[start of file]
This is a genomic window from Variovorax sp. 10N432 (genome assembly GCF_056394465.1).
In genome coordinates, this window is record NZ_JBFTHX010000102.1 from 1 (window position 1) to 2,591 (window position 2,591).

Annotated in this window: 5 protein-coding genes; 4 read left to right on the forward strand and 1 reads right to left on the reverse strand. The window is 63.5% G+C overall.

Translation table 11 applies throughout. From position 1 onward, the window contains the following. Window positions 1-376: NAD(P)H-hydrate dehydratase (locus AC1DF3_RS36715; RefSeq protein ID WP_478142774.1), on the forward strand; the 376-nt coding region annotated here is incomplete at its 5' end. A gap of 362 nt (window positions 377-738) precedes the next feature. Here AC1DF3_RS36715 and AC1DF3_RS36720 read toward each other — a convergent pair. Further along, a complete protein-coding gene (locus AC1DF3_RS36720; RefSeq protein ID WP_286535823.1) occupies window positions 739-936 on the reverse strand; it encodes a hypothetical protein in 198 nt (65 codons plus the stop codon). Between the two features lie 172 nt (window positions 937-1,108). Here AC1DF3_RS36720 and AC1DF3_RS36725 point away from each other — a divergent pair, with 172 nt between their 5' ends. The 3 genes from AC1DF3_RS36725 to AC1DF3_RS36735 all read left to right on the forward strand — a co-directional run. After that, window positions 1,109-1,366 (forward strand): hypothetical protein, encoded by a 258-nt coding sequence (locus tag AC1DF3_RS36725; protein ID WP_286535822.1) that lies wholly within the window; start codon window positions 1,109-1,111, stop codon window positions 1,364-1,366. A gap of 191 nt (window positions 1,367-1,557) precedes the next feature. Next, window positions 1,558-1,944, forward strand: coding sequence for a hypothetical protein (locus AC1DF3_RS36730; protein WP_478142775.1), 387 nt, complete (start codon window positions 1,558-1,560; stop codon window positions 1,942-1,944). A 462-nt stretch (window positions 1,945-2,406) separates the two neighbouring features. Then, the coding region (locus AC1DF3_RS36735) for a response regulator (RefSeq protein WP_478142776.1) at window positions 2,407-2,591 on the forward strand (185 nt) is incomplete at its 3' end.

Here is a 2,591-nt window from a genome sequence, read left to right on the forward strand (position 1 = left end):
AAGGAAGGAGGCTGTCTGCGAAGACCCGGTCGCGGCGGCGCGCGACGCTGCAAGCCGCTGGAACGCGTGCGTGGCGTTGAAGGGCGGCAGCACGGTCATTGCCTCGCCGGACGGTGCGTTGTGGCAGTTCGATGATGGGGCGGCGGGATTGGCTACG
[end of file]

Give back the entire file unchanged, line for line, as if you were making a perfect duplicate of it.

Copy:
This is a genomic window from Variovorax sp. 10N432 (genome assembly GCF_056394465.1).
In genome coordinates, this window is record NZ_JBFTHX010000102.1 from 1 (window position 1) to 2,591 (window position 2,591).

Annotated in this window: 5 protein-coding genes; 4 read left to right on the forward strand and 1 reads right to left on the reverse strand. The window is 63.5% G+C overall.

Translation table 11 applies throughout. From position 1 onward, the window contains the following. Window positions 1-376: NAD(P)H-hydrate dehydratase (locus AC1DF3_RS36715; RefSeq protein ID WP_478142774.1), on the forward strand; the 376-nt coding region annotated here is incomplete at its 5' end. A gap of 362 nt (window positions 377-738) precedes the next feature. Here AC1DF3_RS36715 and AC1DF3_RS36720 read toward each other — a convergent pair. Further along, a complete protein-coding gene (locus AC1DF3_RS36720; RefSeq protein ID WP_286535823.1) occupies window positions 739-936 on the reverse strand; it encodes a hypothetical protein in 198 nt (65 codons plus the stop codon). Between the two features lie 172 nt (window positions 937-1,108). Here AC1DF3_RS36720 and AC1DF3_RS36725 point away from each other — a divergent pair, with 172 nt between their 5' ends. The 3 genes from AC1DF3_RS36725 to AC1DF3_RS36735 all read left to right on the forward strand — a co-directional run. After that, window positions 1,109-1,366 (forward strand): hypothetical protein, encoded by a 258-nt coding sequence (locus tag AC1DF3_RS36725; protein ID WP_286535822.1) that lies wholly within the window; start codon window positions 1,109-1,111, stop codon window positions 1,364-1,366. A gap of 191 nt (window positions 1,367-1,557) precedes the next feature. Next, window positions 1,558-1,944, forward strand: coding sequence for a hypothetical protein (locus AC1DF3_RS36730; protein WP_478142775.1), 387 nt, complete (start codon window positions 1,558-1,560; stop codon window positions 1,942-1,944). A 462-nt stretch (window positions 1,945-2,406) separates the two neighbouring features. Then, the coding region (locus AC1DF3_RS36735) for a response regulator (RefSeq protein WP_478142776.1) at window positions 2,407-2,591 on the forward strand (185 nt) is incomplete at its 3' end.

Here is a 2,591-nt window from a genome sequence, read left to right on the forward strand (position 1 = left end):
AAGGAAGGAGGCTGTCTGCGAAGACCCGGTCGCGGCGGCGCGCGACGCTGCAAGCCGCTGGAACGCGTGCGTGGCGTTGAAGGGCGGCAGCACGGTCATTGCCTCGCCGGACGGTGCGTTGTGGCAGTTCGATGATGGGGCGGCGGGATTGGCTACG